When people get attached to great food, they’ll stick with it for life.
Heck, they might even think of it while they’re preparing for death.
Apparently, this was how passionately one longtime customer felt about the food at Morelli’s Deli and Catering, 7506 Seventh Ave. While preparing to leave earth, he just couldn’t forget about Tom and Ann Morelli, the husband-and-wife team who own Morelli’s.
“We ended up being in one guy’s will,” Ann Morelli recalled during an interview at the deli this week. “I mean, that’s how close Tom got to this guy. … We get this paperwork, and we’re like, ‘Are you kidding?’”
Indeed, it seems great food never goes out of style, in life or in death. Ann Morelli has always worked in the food business, and she recalls her father once telling her she’d never run out of customers.
“My father owned a paint/decorating business, and I was always in food,” Ann said. “… And he said, ‘Stick with it, because people are always going to eat.’”
And a whole lot of them love to eat from Morelli’s.
On July 28 of this year – one day after their 33rd wedding anniversary – Tom and Ann Morelli marked the 25th anniversary of their business, which opened in 1998. Like any good small business owners, they didn’t spend money on a lavish anniversary celebration.
Rather, they invested money back into the business, purchasing a big, brand-new cooler in which to put their homemade pizzas.
“We don’t have nice furniture at home, but we have nice equipment here,” Ann said with a laugh. “And we’re fine with that. We’re both fine with that. We always make an (agreement), ‘We’re not buying anything, because we’re buying this for the store.’
“We’re excited that the pizzas have their own home. It’s taken a long time to get there.”
Understandably, Tom and Ann Morelli are too busy to celebrate the 25th anniversary of Morelli’s Deli and Catering. So, we’ll do it for them by naming the Morellis this week’s Kenosha.com Kenoshans of the Week.
Specialize in sandwiches
Morelli’s wheelhouse is the deli’s delicious, fresh sandwiches, and a lunchtime rush of loyal customers on Wednesday attested to their popularity (this writer can also attest to how delicious they are).
Ann said that when she and Tom first started the business, “selling a few sandwiches was exciting to us.” Now, Ann says, Morelli’s sells about 100 to 150 sandwiches PER DAY.
The Morellis really started to focus their business on sandwiches and deli offerings around 2007. At that time, the roads surrounding the business were torn up from construction, which created a very difficult situation for the Morellis. That’s when the deli really came to the forefront, and the Morellis officially changed the business’ name to what it is today.
“Our accountant and our banker were like, ‘You’ve got to figure out what you’re going to do,’” Ann recalled. “… The accountant was like, ‘OK, you’re very unique. There’s hardly any businesses like yours. You’ve got to focus on the deli. That’s the thing that makes you different.’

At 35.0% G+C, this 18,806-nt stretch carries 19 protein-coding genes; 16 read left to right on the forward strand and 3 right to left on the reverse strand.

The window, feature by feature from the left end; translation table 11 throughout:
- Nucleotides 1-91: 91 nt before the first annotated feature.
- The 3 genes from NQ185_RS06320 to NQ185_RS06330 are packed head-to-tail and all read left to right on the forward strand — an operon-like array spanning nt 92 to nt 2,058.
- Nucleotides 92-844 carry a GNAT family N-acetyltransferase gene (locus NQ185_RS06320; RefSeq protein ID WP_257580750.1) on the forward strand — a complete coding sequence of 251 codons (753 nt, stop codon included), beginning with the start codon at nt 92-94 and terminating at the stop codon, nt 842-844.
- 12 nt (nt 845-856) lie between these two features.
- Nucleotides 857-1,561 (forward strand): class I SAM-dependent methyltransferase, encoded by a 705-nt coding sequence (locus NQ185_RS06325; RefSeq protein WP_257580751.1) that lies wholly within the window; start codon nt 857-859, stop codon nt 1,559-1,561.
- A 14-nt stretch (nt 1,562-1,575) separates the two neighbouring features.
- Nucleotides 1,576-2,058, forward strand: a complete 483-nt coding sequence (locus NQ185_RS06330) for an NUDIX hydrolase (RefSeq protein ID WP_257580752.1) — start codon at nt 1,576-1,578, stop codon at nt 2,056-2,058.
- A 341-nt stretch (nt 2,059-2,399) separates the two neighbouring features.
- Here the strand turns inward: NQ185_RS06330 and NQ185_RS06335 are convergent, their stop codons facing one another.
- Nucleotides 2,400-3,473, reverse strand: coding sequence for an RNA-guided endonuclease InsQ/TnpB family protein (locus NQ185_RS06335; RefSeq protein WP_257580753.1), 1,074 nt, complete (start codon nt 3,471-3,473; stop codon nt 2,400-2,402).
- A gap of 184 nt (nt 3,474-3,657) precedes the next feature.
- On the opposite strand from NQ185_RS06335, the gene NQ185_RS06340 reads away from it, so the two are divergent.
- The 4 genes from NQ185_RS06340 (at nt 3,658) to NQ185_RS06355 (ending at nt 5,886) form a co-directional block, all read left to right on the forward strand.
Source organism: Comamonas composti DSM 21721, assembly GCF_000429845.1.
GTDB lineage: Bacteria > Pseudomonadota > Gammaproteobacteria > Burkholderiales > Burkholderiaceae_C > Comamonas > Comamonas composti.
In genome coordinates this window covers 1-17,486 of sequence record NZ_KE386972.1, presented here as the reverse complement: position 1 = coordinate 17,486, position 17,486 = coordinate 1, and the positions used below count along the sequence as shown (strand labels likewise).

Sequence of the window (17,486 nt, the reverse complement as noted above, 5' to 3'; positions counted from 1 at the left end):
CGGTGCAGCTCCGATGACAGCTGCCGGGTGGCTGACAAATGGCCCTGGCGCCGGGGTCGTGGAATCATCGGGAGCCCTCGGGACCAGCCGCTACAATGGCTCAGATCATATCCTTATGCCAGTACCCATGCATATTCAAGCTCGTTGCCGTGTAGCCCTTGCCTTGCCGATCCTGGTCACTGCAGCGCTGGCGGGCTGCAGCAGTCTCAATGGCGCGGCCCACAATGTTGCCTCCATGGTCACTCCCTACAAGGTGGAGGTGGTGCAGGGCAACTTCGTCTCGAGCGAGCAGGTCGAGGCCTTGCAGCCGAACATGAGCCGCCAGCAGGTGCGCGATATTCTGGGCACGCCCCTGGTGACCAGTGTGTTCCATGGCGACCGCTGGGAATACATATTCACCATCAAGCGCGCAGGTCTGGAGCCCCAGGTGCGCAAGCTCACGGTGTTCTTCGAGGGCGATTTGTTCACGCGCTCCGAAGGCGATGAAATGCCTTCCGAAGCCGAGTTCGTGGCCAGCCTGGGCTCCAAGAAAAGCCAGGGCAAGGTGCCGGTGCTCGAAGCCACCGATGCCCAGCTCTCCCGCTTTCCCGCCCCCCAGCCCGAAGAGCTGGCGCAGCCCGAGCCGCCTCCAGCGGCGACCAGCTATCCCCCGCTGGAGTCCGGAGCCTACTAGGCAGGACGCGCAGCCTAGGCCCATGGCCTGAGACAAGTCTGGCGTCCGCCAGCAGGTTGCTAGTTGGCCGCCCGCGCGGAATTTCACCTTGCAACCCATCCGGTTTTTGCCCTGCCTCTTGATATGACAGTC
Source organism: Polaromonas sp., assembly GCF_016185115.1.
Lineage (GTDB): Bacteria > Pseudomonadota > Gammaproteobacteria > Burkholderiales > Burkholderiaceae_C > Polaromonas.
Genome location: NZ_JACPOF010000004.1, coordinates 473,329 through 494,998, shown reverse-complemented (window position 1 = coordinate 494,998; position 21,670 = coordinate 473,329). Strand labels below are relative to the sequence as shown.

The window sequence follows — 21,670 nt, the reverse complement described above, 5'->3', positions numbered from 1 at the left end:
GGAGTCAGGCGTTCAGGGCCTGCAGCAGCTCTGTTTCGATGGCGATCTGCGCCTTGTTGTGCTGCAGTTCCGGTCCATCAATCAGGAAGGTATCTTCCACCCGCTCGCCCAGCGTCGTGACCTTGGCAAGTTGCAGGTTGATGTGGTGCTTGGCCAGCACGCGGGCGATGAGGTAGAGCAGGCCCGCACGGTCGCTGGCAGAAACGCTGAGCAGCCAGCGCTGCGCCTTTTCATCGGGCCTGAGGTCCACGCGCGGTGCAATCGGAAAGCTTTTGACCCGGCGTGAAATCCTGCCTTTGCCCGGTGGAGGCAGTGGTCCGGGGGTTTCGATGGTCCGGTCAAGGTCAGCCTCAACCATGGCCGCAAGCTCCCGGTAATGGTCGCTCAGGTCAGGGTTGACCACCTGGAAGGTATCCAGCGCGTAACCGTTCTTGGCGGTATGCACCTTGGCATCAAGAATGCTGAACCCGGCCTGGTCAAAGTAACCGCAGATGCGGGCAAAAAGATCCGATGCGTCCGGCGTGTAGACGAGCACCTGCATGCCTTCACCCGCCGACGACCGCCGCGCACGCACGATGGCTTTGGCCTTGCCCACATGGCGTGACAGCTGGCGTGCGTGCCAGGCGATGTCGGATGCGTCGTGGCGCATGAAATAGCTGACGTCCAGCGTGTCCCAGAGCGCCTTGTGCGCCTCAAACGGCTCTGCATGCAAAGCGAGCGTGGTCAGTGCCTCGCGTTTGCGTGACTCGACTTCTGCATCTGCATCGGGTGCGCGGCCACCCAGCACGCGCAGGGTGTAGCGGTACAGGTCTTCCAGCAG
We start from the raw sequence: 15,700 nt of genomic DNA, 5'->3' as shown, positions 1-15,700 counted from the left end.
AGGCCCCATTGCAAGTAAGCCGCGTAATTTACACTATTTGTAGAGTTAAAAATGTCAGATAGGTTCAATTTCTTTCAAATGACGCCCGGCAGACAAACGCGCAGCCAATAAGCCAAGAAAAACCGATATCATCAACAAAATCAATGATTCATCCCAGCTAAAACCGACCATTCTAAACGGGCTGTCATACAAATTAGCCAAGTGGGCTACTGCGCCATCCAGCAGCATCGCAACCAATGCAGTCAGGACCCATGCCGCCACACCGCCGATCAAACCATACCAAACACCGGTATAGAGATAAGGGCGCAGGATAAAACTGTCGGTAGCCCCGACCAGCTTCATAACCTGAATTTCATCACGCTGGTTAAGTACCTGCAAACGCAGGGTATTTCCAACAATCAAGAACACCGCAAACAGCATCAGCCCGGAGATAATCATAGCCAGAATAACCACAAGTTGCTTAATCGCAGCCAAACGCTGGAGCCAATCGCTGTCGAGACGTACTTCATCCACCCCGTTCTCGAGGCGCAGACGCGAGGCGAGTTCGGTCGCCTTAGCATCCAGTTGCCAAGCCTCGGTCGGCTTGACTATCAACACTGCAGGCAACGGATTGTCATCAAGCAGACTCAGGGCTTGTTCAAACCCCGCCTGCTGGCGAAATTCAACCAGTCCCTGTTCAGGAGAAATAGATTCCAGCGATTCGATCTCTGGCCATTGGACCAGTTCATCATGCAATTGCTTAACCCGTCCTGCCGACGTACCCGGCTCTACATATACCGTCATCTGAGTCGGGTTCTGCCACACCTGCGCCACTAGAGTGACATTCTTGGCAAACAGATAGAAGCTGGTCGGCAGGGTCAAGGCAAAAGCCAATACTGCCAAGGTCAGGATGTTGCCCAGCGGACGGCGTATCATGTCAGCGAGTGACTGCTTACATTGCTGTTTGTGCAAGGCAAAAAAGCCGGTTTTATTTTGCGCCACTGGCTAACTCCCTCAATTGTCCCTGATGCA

“It’s what we love doing, anyway. We love making food.”
Among Morelli’s many sandwich offerings are the Reuben, the meatball bomber, homemade pulled pork and the Cubano, which isn’t necessarily easy to find in the area. (For Morelli’s full menu, click HERE.)
“That’s starting to be an up-and-comer,” Ann says of the Cubano. “It’s a very unique sandwich you can’t get, really, anywhere. It’s our recipe. Nobody knows it.
“… We’ve more than anything focused on sandwiches. We’re one of the only places left where you can order a custom cold sandwich. We (also) have a lot of hot sandwiches.”
The “big-ticket” item of those hot sandwiches is Morelli’s signature Italian beef.
“We’re known for our Italian beef,” Ann said. “It’s the most important sale in the store. It’s everything.”
During the busy Christmas season, Ann said Morelli’s goes through about 1,500 pounds of Italian beef, or approximately five cases per week, as customers load up for the holidays.
In addition to its fantastic sandwiches, Morelli’s offers a wide array of fresh, homemade products, including the aforementioned pizzas, breakfast sandwiches, burgers, hot and mild giardiniera, guacamole and various salsas.
“We’re very sandwich-oriented, and then the pizzas,” Ann said. “We’re really proud of our guacamole, our salsas. We make a lot of our own stuff.”
Morelli’s also carries a variety of products from Paielli’s Bakery, another Kenosha small-business institution, and Ann says Morelli’s is sometimes referred to as “Paielli’s South.”
Passion for the business
Oddly enough, before starting their business together, Tom and Ann Morelli both held the same position for the same company, just at different times. They were both Vice President of Operations for Open Pantry, which used to have over 100 stores in Wisconsin.
“That’s where we learned the business,” Ann said. “I started when I was 21, he started about the same time. We didn’t know each other. We met.
“… I’m from Fond du Lac, he’s from Kenosha. So we met at work.”